Helping Smartphone Users Manage their Privacy through Nudges
thesisposted on 01.12.2017, 00:00 by Hazim Almuhimedi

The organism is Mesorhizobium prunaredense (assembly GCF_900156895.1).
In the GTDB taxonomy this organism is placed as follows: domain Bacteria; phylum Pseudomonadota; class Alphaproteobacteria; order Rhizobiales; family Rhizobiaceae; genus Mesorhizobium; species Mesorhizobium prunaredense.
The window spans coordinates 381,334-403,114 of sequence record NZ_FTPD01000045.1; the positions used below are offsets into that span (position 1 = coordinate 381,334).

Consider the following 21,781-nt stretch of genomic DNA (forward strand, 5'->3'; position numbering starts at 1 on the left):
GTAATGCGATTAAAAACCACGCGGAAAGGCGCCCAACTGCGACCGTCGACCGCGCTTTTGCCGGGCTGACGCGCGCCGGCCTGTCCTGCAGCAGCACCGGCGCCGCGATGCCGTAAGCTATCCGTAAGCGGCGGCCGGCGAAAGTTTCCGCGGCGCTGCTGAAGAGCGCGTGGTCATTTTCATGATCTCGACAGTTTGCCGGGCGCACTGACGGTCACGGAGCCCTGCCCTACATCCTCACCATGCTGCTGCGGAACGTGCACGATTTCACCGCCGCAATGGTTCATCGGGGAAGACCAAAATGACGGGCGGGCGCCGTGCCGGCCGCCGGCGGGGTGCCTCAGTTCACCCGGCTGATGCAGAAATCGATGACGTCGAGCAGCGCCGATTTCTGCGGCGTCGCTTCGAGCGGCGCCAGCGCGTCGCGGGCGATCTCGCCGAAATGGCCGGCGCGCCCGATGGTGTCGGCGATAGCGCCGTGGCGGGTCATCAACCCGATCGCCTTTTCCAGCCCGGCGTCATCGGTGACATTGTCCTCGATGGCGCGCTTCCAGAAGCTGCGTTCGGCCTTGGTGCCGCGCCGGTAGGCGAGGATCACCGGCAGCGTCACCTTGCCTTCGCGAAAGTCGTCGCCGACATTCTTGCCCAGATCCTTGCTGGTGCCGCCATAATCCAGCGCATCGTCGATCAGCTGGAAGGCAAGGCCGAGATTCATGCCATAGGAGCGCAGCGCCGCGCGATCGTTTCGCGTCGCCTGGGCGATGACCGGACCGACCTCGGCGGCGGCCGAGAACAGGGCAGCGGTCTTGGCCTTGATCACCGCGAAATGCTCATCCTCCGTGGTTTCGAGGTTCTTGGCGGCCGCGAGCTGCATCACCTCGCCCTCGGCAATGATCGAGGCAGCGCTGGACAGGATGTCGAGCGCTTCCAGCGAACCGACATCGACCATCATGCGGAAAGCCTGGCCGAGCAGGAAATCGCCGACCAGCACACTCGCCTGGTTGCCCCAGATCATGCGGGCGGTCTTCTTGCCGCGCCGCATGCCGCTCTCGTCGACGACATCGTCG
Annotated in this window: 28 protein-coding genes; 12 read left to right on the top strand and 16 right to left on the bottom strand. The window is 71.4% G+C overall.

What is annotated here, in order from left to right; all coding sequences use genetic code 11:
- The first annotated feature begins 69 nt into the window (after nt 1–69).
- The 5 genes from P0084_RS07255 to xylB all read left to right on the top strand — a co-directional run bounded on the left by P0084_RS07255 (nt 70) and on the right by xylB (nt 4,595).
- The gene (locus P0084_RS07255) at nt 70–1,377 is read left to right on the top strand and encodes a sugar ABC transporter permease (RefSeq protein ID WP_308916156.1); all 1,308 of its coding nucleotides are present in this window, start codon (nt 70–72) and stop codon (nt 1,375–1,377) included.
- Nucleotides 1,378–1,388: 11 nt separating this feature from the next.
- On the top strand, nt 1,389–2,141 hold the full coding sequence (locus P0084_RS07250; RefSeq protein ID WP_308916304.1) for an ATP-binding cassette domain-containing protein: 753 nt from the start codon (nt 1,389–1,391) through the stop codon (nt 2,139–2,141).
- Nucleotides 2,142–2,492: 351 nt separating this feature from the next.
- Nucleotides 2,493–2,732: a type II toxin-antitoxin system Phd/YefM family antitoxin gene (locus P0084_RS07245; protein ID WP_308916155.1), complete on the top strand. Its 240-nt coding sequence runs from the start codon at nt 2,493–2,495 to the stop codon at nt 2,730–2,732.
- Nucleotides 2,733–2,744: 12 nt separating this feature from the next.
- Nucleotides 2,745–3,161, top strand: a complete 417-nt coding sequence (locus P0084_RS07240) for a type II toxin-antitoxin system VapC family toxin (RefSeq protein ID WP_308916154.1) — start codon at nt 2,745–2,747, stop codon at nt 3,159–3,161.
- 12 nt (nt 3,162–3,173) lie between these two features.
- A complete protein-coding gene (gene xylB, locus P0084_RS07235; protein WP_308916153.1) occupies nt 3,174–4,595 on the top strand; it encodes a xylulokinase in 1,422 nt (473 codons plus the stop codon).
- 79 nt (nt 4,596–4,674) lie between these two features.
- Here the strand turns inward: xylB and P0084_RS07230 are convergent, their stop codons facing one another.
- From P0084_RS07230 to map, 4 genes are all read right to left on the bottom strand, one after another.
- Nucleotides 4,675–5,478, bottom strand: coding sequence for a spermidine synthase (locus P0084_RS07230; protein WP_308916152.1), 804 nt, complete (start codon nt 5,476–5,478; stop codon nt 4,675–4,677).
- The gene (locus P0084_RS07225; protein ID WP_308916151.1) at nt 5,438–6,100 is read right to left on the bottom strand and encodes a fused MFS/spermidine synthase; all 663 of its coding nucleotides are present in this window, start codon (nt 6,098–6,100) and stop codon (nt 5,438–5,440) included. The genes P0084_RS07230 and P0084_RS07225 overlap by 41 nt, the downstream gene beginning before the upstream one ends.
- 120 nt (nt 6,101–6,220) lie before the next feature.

The two major smartphone platforms (Android and iOS) have more than two mil- lion mobile applications (apps) available from their respective app stores, and each store has seen more than 50 billion apps downloaded. Although apps provide desired functionality by accessing users’ personal information, they also access personal information for other purposes (e.g., advertising or profiling) that users may or may not desire. Users can exercise control over how apps access their personal information through permission managers. However, a permission manager alone might not be sufficient to help users manage their app privacy because: (1) privacy is typically a secondary task and thus users might not be motivated enough to take advantage of the permission manager’s functionality, and (2) even when using the permission manager, users often make suboptimal privacy decisions due to hurdles in decision making such as incomplete information, bounded rationality, and cognitive and behavioral biases. To address these two challenges, the theoretical framework of this dissertation is the concept of nudges: “soft paternalistic” behavioral interventions that do not restrict choice but account for decision making hurdles. Specifically, I designed app privacy nudges that primarily address the incomplete information hurdle. The nudges aim to help users make better privacy decisions by (1) increasing users’ awareness of privacy risks associated with apps, and (2) temporarily making privacy the primary task to motivate users to review and adjust their app settings. I evaluated app privacy nudges in three user studies. All three studies showed that app privacy nudges are indeed a promising approach to help users manage their privacy. App privacy nudges increased users’ awareness of privacy risks associated with apps on their phones, switched users’ attention to privacy management, and motivated users to review their app privacy settings. Additionally, the second study suggested that not all app privacy nudge contents equally help users manage their privacy. Rather, more effective nudge contents informed users of: (1) contexts in which their personal information has been accessed, (2) purposes for apps’ accessing their personal information, and (3) potential implications of secondary usage of users’ personal information. The third study showed that user engagement with nudges decreases as users receive repeated nudges. Nonetheless, the results of the third experiment also showed that users are more likely to engage with repeated nudges (1) if users have engaged with previous nudges, (2) if repeated nudges contain new in- formation (e.g., additional apps, not shown in earlier nudges, that accessed sensitive resources), or (3) if the nudge contents of repeated nudges resonate with users. The results of this dissertation suggest that mobile operating system providers should enrich their systems with app privacy nudges to assist users in managing their privacy. Additionally, the lessons learned in this dissertation may inform designing privacy nudges in emerging areas such as the Internet of Things.